Of the four chapters I posted about two weeks ago, the preface, ch.1, 2, 3, 7 chapter 3 received the most hits at 250. Writing is mostly rewriting, editing, tedious stuff after a while, but hopefully it pays off when the language over which the writer labors for endless hours begins to sing. :)
Growing Up Together Without My Father
The long and late night escalated in volume and vitriol. Ron and I
snuck out of our bedroom at 3:00 a.m. and positioned ourselves
several inches behind the edge of the top step. Ron lay prone on his
stomach and I lay prone atop Ron, my chin stuck in the crown of his
head. From our upstairs vantage point, we enjoyed both the sights
and sounds of the drama below.
“Gerry, do you know what time it is?” Grandma Jean asked.
rhetorically. My maternal grandmother, Jean Austin, joined us in
our new apartment shortly after we had moved to St. Louis. It
quickly became apparent Mom was too old to be living with her
“Mother, are you waiting up for me?” Mom probed accusingly,
fully aware of the truth of the matter.
“What kind of girl comes home at this hour?” Grandma pursued her
line of questioning, notwithstanding its doubtful applicability
to a thirty-one year old woman.
“Mother, I’m not seventeen anymore living under your roof.
Please remember that.”
“Hey Ron, I didn’t know that grandmas could yell at moms?”
“Mom isn’t a mom here but a kid like you and me,” Ron said.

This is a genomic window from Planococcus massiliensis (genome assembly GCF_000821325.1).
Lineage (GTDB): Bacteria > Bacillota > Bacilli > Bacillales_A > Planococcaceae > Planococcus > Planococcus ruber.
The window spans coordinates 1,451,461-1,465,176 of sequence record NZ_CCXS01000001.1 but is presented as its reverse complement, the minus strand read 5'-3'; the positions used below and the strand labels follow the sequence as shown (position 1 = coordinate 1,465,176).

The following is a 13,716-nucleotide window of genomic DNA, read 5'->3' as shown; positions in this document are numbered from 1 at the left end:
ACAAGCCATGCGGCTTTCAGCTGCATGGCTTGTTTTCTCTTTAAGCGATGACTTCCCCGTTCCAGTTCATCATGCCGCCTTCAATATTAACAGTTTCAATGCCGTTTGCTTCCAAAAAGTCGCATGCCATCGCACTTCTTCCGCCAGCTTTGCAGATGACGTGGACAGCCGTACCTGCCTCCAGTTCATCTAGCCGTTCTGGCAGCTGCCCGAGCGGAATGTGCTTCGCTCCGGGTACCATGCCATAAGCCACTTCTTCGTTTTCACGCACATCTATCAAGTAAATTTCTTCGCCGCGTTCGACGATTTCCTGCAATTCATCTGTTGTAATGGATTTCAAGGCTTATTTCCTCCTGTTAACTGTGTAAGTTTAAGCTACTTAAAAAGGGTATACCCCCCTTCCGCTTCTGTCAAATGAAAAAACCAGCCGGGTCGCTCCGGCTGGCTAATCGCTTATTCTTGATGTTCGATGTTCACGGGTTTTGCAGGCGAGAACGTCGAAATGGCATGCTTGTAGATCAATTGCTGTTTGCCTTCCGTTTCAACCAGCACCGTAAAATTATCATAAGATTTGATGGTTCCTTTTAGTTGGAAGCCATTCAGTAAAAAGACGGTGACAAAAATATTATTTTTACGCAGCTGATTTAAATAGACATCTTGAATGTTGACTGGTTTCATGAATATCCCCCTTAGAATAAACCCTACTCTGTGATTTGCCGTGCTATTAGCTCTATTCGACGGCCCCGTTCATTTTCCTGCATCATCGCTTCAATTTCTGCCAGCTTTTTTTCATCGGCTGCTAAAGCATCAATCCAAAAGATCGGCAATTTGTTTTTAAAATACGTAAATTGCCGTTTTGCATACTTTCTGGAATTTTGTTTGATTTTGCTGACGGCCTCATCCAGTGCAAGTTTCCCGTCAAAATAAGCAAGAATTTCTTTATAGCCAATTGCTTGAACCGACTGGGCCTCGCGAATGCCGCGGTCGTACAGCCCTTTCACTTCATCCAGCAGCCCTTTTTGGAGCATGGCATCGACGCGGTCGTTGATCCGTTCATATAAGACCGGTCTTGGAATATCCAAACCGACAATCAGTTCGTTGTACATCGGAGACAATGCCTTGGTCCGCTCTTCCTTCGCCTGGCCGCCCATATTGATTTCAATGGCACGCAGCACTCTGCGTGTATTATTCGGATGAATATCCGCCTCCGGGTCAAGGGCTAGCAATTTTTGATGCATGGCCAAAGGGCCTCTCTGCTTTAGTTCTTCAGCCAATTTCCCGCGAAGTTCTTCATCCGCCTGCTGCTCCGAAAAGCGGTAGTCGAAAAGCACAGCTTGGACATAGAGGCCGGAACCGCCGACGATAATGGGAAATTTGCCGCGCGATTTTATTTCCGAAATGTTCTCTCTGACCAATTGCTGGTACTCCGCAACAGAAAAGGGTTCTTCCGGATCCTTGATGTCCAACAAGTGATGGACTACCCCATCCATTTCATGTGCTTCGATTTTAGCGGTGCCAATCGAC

Frankly, his comment mystified me but not for long. Mom grew
up quickly after that. Grandma Jean moved out and into her own
place one week later. It was okay though, just a block away.
Yes, it is wierd when your mom is dating. Then again, she was
thirty-one years old, quite pretty and very available A good many
gentlemen callers found their way to our front door. Dr. Leslie Rich
for instance: dentist, boat owner, Porsche driver and big tough guy.
He was one of my favorites. Apparently, however, Mom’s feelings
for him didn’t match mine.
“How would you boys feel about changing your last name
to ‘Grossman’?” Mom queried us on what had been until that
moment an uneventful Saturday afternoon.
“Do what, Mom?” Ron asked incredulously. As my older
brother, I let him take the lead here.
“Well,” she began, taken aback by the abruptness of Ron’s
response. ”I thought it might be a good idea if Mr. Grossman
adopted you boys after we’re married.” We knew Mom had been
dating Mr. Grossman, a fine gentleman and successful businessman,
for some time and were not surprised they had become engaged.
“Well, we have Dad and it’s a terrible idea,” Ron retorted,
an opinion with which I was in complete accord.
“I just thought …” Mom said defensively, backing off at Ron’s
vehemence. “Ronald, where are you taking your brother?”
“We’ll be back later before dinner, Mom! Come on.”
With that Ron grabbed me by the arm and whisked me away.
“Where are we going?” I asked.
“Got any money? Ron grinned mischievously.
“I got a quarter.”
“Good enough for a couple of games of pinball.”
“Hey yea!” I happily agreed. “What was Mom talking about?”
“You got me,” Ron answered, holding on to my shirt sleeve.
We stopped and looked both ways before crossing
Olive Street to Nelson Burton’s Bowling Alley where we
spent the remainder of the afternoon. You could get an
entire day’s worth of entertainment from a quarter in those
days. Besides we knew how to rig the pinball machines to win
Don’t get me wrong. We loved Mom then as we do now fifty years
later, but what she was thinking that day I can’t fathom. Mom never
brought it up again, thankfully.
Dad remained in Chicago. While true we saw him all too
infrequently, can you imagine how such a betrayal would have
crushed him. Do you see? A father’s presence, even if only periodic,
makes a positive difference.